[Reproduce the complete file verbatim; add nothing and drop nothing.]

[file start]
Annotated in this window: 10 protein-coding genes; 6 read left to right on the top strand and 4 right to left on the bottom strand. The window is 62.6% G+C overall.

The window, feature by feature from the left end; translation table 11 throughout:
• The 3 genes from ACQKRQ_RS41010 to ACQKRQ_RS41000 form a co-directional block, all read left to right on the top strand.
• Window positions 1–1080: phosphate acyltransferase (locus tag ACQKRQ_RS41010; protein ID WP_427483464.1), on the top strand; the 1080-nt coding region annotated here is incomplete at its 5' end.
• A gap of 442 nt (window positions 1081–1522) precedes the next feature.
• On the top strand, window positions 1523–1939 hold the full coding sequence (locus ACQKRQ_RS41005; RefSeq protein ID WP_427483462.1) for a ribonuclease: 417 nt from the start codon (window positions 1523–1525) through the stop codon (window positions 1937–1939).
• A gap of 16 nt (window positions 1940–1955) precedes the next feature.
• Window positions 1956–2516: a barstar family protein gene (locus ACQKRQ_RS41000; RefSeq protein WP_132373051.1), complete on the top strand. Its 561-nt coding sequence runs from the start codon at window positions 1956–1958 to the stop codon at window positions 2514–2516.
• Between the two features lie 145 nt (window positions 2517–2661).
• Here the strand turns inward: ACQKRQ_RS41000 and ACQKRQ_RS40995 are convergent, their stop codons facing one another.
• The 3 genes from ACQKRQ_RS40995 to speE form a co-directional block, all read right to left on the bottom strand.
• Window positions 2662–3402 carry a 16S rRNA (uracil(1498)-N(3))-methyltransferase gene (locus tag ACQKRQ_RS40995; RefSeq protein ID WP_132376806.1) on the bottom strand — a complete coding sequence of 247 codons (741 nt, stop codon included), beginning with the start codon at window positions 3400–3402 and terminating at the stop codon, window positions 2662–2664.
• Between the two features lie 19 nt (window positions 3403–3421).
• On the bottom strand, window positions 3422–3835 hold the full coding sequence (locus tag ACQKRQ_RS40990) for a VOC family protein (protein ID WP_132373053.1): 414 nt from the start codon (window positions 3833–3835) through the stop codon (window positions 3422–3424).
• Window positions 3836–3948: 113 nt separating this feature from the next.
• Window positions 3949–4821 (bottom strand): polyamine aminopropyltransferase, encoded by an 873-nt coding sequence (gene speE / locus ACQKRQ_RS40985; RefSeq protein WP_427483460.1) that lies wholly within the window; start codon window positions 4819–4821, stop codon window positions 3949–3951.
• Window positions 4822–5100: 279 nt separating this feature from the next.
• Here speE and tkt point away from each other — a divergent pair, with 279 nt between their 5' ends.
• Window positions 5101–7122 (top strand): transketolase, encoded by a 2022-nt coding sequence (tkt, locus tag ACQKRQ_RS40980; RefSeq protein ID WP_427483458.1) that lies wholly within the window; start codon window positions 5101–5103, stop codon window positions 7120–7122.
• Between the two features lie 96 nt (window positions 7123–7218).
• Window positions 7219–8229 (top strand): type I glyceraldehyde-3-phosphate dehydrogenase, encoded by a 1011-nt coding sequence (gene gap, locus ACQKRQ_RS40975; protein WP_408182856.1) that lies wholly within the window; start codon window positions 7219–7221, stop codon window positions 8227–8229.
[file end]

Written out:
Annotated in this window: 10 protein-coding genes; 6 read left to right on the top strand and 4 right to left on the bottom strand. The window is 62.6% G+C overall.

The window, feature by feature from the left end; translation table 11 throughout:
• The 3 genes from ACQKRQ_RS41010 to ACQKRQ_RS41000 form a co-directional block, all read left to right on the top strand.
• Window positions 1–1080: phosphate acyltransferase (locus tag ACQKRQ_RS41010; protein ID WP_427483464.1), on the top strand; the 1080-nt coding region annotated here is incomplete at its 5' end.
• A gap of 442 nt (window positions 1081–1522) precedes the next feature.
• On the top strand, window positions 1523–1939 hold the full coding sequence (locus ACQKRQ_RS41005; RefSeq protein ID WP_427483462.1) for a ribonuclease: 417 nt from the start codon (window positions 1523–1525) through the stop codon (window positions 1937–1939).
• A gap of 16 nt (window positions 1940–1955) precedes the next feature.
• Window positions 1956–2516: a barstar family protein gene (locus ACQKRQ_RS41000; RefSeq protein WP_132373051.1), complete on the top strand. Its 561-nt coding sequence runs from the start codon at window positions 1956–1958 to the stop codon at window positions 2514–2516.
• Between the two features lie 145 nt (window positions 2517–2661).
• Here the strand turns inward: ACQKRQ_RS41000 and ACQKRQ_RS40995 are convergent, their stop codons facing one another.
• The 3 genes from ACQKRQ_RS40995 to speE form a co-directional block, all read right to left on the bottom strand.
• Window positions 2662–3402 carry a 16S rRNA (uracil(1498)-N(3))-methyltransferase gene (locus tag ACQKRQ_RS40995; RefSeq protein ID WP_132376806.1) on the bottom strand — a complete coding sequence of 247 codons (741 nt, stop codon included), beginning with the start codon at window positions 3400–3402 and terminating at the stop codon, window positions 2662–2664.
• Between the two features lie 19 nt (window positions 3403–3421).
• On the bottom strand, window positions 3422–3835 hold the full coding sequence (locus tag ACQKRQ_RS40990) for a VOC family protein (protein ID WP_132373053.1): 414 nt from the start codon (window positions 3833–3835) through the stop codon (window positions 3422–3424).
• Window positions 3836–3948: 113 nt separating this feature from the next.
• Window positions 3949–4821 (bottom strand): polyamine aminopropyltransferase, encoded by an 873-nt coding sequence (gene speE / locus ACQKRQ_RS40985; RefSeq protein WP_427483460.1) that lies wholly within the window; start codon window positions 4819–4821, stop codon window positions 3949–3951.
• Window positions 4822–5100: 279 nt separating this feature from the next.
• Here speE and tkt point away from each other — a divergent pair, with 279 nt between their 5' ends.
• Window positions 5101–7122 (top strand): transketolase, encoded by a 2022-nt coding sequence (tkt, locus tag ACQKRQ_RS40980; RefSeq protein ID WP_427483458.1) that lies wholly within the window; start codon window positions 5101–5103, stop codon window positions 7120–7122.
• Between the two features lie 96 nt (window positions 7123–7218).
• Window positions 7219–8229 (top strand): type I glyceraldehyde-3-phosphate dehydrogenase, encoded by a 1011-nt coding sequence (gene gap, locus ACQKRQ_RS40975; protein WP_408182856.1) that lies wholly within the window; start codon window positions 7219–7221, stop codon window positions 8227–8229.